Tame Impala


In another world, it was this way all along. Bands who loved the 60s understood that the reason to love the 60s is not simply the music, but what animated the people who made the music. Which is the impulse to go forwards. Or at the very least, look upwards. To stand on the shoulders of giants in order to climb to somewhere previously unreachable, rather than to lean down and pick their pockets.

In another world, the last twenty years of commercially successful 60s rock-influenced music didn’t start with Oasis and grind its way downhill via Ocean Colour Scene towards Kasabian and, eventually, and with a certain dispiriting neatness, the nadir of ex-members of Oasis gnawing at their own band’s dusty bones. In another world, those twenty years happened something like this.

But not exactly like this, because that’s all hypothetical and Tame Impala are, for all intents and purposes, real. A thing you can hear rather than simply imagine. And while there are reasons to admire them for what they are not (one may credit them with being a Bizarro World Kasabian, but it would be missing the point to define them thus), the pleasure in Tame Impala is all in what they are.

What they are, on Currents – their third album, and the first since Lonerism brought them deserved renown three years ago – is something fluid, delicate and magical. They’ve looked upwards. They’ve gone forwards.

Currents is not, I’d guess, a title simply plucked from the ether. It describes the album just so. It is a series of songs in which you immerse yourself, not to be engulfed and swept headlong this way and that, but to be borne along gently, as if gliding in a giant inner tube on bright sunlit streams fed by a deep and distant well of melancholy. It is sparkling and wistful, and it’s quite lovely.

That, at any rate, is how it feels, which is the first thing, always. The next thing is how it sounds, and why. On Currents, Tame Impala show themselves entirely in command of a recognisable set of sources, and able to fashion them into a something at once familiar yet fresh – in the way that, for instance, LCD Soundsystem and Hot Chip have done. (Indeed, it is hard to think of a spirit more kindred to Tame Impala’s Kevin Parker, who writes and records as a soloist then tours at the head of a band, than LCD’s James Murphy.)

What may surprise you – it did me – is that this isn’t just an analogy about method. This time, Tame Impala share some of those bands’ sources. Where LCD and Hot Chip stretched back only a little bit further than early 80s synth-pop, Tame Impala have now stretched forward to it – and even taken in new wave on the way, if ‘Disciples’ is anything to go by. On Currents, the percussion in particular owes a great deal to that era, as do the woozy analogue synth sounds. It’s still a record with its roots in the 60s, just one whose creators saw no reason to keep its branches there too. At times, not least at the start of ‘Past Life’ – which then transforms into a monologue about lost love, and the triumph (or perhaps disaster) of hope over experience – I wonder if Parker has been listening to ‘Steve McQueen’ by Prefab Sprout. Perhaps he’s sought to capture that same swirling, dense, emotive prettiness which became inseparable from its wondrous songs.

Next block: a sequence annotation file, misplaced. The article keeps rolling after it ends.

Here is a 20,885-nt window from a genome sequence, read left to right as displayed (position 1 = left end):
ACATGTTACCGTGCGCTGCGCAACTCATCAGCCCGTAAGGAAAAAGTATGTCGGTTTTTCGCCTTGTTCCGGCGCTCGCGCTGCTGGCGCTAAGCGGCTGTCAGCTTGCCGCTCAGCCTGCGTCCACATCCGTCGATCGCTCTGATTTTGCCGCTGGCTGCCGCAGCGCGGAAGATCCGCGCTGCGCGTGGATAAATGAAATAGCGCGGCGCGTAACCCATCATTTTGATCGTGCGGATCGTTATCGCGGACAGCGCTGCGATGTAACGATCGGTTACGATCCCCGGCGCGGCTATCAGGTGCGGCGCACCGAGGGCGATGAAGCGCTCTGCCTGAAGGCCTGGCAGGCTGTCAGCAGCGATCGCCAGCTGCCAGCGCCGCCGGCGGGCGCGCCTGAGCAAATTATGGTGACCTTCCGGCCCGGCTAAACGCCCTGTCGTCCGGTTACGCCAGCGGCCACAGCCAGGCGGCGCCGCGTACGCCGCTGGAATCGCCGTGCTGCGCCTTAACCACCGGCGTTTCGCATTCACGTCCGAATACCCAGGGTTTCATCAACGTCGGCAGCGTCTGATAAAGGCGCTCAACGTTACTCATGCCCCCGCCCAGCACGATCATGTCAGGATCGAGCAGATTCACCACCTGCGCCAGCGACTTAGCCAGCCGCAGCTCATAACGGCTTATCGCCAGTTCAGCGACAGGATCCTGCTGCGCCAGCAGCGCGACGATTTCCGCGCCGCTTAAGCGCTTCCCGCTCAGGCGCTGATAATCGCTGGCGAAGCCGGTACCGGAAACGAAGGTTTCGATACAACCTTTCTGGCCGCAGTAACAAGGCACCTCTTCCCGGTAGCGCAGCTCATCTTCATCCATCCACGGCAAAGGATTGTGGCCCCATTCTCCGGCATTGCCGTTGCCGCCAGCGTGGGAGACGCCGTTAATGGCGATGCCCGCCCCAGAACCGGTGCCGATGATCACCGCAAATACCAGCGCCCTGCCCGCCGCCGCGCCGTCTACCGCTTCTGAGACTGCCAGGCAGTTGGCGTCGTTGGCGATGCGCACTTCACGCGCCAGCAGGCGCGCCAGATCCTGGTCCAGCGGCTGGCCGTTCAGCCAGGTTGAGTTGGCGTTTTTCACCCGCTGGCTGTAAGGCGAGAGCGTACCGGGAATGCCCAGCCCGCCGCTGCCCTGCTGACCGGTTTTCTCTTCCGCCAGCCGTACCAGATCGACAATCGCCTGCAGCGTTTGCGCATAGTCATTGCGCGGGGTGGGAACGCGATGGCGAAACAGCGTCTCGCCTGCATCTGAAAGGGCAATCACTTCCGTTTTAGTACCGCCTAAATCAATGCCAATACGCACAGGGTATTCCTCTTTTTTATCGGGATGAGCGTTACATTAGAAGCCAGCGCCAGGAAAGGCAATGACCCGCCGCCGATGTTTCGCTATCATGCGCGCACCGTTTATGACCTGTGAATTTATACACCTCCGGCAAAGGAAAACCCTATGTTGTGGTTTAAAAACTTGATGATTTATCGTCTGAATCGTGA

Everything on Currents evokes something without ever pastiching that thing, or even settling directly upon it. The point of music is never to provide an object lesson in anything – it is to be experienced, heard and felt – but all the same, Currents does provide one, in how to be at once retrospectively inspired and progressively minded. ‘The Less I Know The Better’ is funky disco-rock, but you won’t often hear it so sweetly haunted as here. In ‘The Moment’ you find yourself listening to a Tears For Fears record, and ‘Yes I’m Changing’ might briefly be The Cars. Then the banks of the stream widen, the vista branches outward, and again you’re floating and basking in that uncanny place you simultaneously know and don’t know. The dream that’s not a dream, but certainly isn’t the ordinary world either. There are many ways to effect the psychedelic; this is just one, and a calmer, balmier, more dulcet mode than most of the others. You might say Parker has a talent for shaping bubblegum into beguiling fractals. Sod it, I will say it. He does.

Throughout, Parker treats his high, frail, fluting countertenor as an instrument in itself, which of course it is. He weaves it through the songs as he might do a keyboard or guitar pattern, all phase and effects, an aromatic smoke ring of a voice; with the curious result that it seems to stem directly from the heart, far more than it might were it unadorned and naked.

There are passages (‘Nangs’, ”Cause I’m A Man’) where Currents is a close companion to Gayngs’ enchanted 2010 release, Relayted, which took as its cue the mood and tempo of ‘I’m Not In Love’ by 10cc – a track without which Currents too might not exist in the form it does. You can’t count the strands in it. It would be pointless to try, and with each play I spot new ones – resemblances which might be references or might be accidents, but which cohere to make a whole not necessarily greater but appreciably lighter than the sum of its parts. That’s the fun of it. But the real joy of it is in settling back, rudderless and with the radar off, and letting Currents carry you wherever it will.

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